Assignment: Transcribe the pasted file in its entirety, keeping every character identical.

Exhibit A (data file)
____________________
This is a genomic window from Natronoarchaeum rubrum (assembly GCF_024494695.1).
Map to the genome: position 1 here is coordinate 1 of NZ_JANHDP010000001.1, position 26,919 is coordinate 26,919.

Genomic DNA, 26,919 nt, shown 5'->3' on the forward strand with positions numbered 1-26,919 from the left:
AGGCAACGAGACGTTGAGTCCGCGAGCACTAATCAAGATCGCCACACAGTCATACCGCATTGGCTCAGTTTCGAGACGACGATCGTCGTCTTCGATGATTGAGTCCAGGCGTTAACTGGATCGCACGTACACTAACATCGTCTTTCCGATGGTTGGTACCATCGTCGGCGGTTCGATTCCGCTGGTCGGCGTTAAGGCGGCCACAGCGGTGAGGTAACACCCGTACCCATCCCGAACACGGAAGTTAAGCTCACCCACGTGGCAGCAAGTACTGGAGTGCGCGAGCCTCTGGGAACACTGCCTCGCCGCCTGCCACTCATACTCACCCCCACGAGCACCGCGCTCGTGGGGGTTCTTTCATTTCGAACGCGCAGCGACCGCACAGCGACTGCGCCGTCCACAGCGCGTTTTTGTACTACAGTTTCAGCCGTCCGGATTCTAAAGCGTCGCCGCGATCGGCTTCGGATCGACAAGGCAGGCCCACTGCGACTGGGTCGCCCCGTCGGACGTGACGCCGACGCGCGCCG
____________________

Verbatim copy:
This is a genomic window from Natronoarchaeum rubrum (assembly GCF_024494695.1).
Map to the genome: position 1 here is coordinate 1 of NZ_JANHDP010000001.1, position 26,919 is coordinate 26,919.

Genomic DNA, 26,919 nt, shown 5'->3' on the forward strand with positions numbered 1-26,919 from the left:
AGGCAACGAGACGTTGAGTCCGCGAGCACTAATCAAGATCGCCACACAGTCATACCGCATTGGCTCAGTTTCGAGACGACGATCGTCGTCTTCGATGATTGAGTCCAGGCGTTAACTGGATCGCACGTACACTAACATCGTCTTTCCGATGGTTGGTACCATCGTCGGCGGTTCGATTCCGCTGGTCGGCGTTAAGGCGGCCACAGCGGTGAGGTAACACCCGTACCCATCCCGAACACGGAAGTTAAGCTCACCCACGTGGCAGCAAGTACTGGAGTGCGCGAGCCTCTGGGAACACTGCCTCGCCGCCTGCCACTCATACTCACCCCCACGAGCACCGCGCTCGTGGGGGTTCTTTCATTTCGAACGCGCAGCGACCGCACAGCGACTGCGCCGTCCACAGCGCGTTTTTGTACTACAGTTTCAGCCGTCCGGATTCTAAAGCGTCGCCGCGATCGGCTTCGGATCGACAAGGCAGGCCCACTGCGACTGGGTCGCCCCGTCGGACGTGACGCCGACGCGCGCCG